By Stephanie Dodge Gournis, Gerald Hathaway, and Mark Foley
On June 27, 2016, a Texas federal court granted a preliminary injunction preventing the Department of Labor (DOL) from moving forward on a nationwide basis with the July 1st enforcement of its Final Rule Interpretation of the “Advice” Exemption to Section 203(c) of the Labor Management Reporting and Disclosure Act (LMRDA) (also known as the DOL’s “Persuader Rule”). The court order was based on findings that plaintiffs in the case of National Federation of Independent Business, et al. v. Perez, 5:16-cv-00066-C, were likely to succeed on the merits of their claims in establishing that the DOL’s Persuader Rule is inconsistent with federal law and exceeds the DOL’s statutory authority.
The LMRDA requires employers and labor relations consultants (including attorneys) to report certain agreements and arrangements (and payments made pursuant to such agreements/arrangements) under … Read More »
By Noreen Cull
The Equal Employment Opportunity Commission (EEOC) has published a new rule in the Federal Register that will more than double the monetary penalty for employers that violate the notice-posting requirements of Title VII and other nondiscrimination statutes. Click here to view the rule on the Federal Register’s website.
Effective July 5, 2016, the maximum penalty for violating the notice posting requirements will be $525 per violation, a substantial increase from the previous penalty of $210 per violation.
Employers covered by Title VII of the Civil Rights Act of 1964, the Americans with Disabilities Act and the Genetic Information Nondiscrimination Act are required to post notices in the workplace that describe the key provisions of these statutes. According to the EEOC, “[s]uch notices must be posted in prominent and accessible places where notices to employees, applicants and members are customarily maintained.” … Read More »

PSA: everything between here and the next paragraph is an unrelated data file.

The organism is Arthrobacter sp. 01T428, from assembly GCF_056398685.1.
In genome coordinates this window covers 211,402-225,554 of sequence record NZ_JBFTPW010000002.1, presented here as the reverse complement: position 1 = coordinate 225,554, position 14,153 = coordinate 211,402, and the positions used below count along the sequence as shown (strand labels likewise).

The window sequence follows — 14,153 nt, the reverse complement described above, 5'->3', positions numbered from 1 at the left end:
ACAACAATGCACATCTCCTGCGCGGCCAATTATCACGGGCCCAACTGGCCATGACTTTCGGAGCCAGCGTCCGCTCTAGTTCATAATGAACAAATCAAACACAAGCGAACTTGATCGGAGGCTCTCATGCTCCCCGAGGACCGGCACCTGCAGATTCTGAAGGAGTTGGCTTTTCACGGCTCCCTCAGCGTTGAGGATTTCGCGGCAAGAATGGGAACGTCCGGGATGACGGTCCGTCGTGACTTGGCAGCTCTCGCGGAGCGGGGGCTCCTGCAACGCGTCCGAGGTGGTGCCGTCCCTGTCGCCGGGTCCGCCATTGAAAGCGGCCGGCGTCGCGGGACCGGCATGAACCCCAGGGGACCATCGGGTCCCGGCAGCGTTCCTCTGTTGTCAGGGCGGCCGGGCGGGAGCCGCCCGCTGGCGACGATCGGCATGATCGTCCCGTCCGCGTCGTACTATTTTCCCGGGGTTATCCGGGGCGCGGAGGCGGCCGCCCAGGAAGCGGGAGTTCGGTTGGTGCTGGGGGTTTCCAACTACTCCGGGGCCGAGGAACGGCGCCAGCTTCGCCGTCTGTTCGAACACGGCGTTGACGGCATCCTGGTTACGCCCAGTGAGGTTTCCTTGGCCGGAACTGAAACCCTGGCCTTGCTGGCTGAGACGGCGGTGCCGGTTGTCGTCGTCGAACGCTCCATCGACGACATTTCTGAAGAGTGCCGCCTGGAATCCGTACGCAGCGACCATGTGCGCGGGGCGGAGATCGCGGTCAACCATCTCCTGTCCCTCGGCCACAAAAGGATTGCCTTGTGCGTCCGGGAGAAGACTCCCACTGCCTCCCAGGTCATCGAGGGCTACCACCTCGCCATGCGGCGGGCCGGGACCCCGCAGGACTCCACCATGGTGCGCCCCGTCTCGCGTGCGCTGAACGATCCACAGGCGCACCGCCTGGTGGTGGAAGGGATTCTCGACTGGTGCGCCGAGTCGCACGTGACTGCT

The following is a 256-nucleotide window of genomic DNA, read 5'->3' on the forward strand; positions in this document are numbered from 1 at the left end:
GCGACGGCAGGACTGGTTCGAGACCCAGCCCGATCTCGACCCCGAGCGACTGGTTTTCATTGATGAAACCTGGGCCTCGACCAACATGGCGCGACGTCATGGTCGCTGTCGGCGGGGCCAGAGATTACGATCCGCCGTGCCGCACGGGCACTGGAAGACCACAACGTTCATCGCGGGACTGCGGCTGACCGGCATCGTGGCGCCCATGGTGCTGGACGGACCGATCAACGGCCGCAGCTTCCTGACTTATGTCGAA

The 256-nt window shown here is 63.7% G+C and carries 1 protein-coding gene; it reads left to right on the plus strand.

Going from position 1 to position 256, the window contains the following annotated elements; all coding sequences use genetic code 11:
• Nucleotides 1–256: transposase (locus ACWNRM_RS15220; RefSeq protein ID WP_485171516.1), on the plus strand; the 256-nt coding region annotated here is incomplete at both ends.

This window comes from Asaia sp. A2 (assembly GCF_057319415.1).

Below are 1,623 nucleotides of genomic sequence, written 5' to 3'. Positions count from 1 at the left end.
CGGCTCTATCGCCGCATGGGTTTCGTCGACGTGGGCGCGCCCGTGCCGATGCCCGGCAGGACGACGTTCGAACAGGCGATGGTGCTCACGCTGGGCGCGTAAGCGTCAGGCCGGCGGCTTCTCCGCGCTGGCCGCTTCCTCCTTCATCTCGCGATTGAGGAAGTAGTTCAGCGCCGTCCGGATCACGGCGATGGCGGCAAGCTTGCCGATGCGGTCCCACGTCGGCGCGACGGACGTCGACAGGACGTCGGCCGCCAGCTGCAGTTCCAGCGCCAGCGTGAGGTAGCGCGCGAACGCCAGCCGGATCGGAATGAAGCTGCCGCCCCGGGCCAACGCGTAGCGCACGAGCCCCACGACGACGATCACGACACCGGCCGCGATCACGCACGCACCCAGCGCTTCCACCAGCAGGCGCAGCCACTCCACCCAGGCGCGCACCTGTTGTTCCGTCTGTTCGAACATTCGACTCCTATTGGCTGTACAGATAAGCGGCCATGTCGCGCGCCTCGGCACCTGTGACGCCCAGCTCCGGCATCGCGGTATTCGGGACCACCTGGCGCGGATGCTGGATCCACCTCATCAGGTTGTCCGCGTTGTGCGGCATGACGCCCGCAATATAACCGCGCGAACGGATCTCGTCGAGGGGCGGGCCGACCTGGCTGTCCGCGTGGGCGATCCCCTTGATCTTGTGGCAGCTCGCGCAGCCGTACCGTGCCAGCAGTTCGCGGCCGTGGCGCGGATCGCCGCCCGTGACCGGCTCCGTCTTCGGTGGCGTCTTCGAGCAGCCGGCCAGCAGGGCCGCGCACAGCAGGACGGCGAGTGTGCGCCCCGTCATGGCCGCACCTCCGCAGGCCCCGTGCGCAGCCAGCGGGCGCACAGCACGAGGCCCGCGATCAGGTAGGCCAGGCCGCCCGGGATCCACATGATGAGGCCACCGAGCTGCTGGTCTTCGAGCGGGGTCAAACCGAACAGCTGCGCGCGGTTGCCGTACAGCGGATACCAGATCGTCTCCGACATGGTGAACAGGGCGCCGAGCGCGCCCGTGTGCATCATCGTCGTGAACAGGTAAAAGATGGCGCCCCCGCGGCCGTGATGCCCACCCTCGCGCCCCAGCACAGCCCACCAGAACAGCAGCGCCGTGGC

Split Circuit Court Decisions Create Uncertainty on Class Action Waivers and likely Supreme Court Review
By Vik Jaitly
Last week the 7th Circuit U.S. Circuit Court of Appeals, in Lewis v. Epic-Systems Corp., held that a company’s arbitration agreement, which prohibits employees from participating in “any class, collective or representative proceeding,” violated an employees’ right to engage in concerted activity under the National Labor Relations Act (NLRA). The ruling creates a circuit split on the enforceability of class action waivers because the 2nd, 5th, and 8th Circuits each have held that class action waivers do not violate an employee’s rights under the NLRA. Because of this circuit split, it is likely that the Supreme Court will visit this issue in the near future.
Background on Enforceability of Class Action Waivers
In recent years, federal courts have largely upheld arbitration pacts with class or collective action waiver language that provides that not only must an employee bring his or … Read More »